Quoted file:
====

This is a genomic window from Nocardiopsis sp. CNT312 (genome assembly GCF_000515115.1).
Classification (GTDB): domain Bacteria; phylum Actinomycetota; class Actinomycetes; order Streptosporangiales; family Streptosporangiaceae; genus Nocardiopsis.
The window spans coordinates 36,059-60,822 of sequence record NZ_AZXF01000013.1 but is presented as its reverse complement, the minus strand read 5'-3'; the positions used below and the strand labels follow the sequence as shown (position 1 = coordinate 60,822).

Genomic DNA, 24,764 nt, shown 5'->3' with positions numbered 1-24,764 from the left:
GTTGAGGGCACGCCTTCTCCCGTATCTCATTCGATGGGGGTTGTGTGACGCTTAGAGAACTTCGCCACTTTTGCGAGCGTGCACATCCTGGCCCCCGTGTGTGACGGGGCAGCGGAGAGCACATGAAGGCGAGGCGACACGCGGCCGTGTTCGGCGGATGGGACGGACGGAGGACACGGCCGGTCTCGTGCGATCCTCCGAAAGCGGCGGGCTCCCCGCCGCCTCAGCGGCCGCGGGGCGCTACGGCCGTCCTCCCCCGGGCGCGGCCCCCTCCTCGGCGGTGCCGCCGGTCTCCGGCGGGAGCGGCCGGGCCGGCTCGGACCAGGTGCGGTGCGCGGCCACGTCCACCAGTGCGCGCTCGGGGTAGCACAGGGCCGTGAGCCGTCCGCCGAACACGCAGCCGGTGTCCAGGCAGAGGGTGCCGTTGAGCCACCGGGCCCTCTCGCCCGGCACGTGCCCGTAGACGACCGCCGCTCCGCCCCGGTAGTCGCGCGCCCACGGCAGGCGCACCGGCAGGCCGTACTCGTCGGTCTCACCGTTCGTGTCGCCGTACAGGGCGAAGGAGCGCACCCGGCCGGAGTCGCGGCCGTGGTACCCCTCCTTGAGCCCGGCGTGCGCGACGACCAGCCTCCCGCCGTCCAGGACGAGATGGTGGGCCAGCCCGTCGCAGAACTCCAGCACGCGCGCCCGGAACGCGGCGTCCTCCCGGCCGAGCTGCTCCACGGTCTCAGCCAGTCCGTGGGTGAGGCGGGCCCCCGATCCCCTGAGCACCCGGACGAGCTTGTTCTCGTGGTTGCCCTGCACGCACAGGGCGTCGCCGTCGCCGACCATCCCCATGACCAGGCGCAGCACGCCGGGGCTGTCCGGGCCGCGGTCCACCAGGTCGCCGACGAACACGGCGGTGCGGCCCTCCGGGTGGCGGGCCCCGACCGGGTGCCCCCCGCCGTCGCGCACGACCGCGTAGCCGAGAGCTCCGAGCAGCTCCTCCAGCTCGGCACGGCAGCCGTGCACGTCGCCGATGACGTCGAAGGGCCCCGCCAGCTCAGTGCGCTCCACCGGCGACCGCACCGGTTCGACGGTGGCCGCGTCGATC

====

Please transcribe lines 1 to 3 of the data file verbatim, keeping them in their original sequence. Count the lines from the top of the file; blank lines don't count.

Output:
This is a genomic window from Nocardiopsis sp. CNT312 (genome assembly GCF_000515115.1).
Classification (GTDB): domain Bacteria; phylum Actinomycetota; class Actinomycetes; order Streptosporangiales; family Streptosporangiaceae; genus Nocardiopsis.
The window spans coordinates 36,059-60,822 of sequence record NZ_AZXF01000013.1 but is presented as its reverse complement, the minus strand read 5'-3'; the positions used below and the strand labels follow the sequence as shown (position 1 = coordinate 60,822).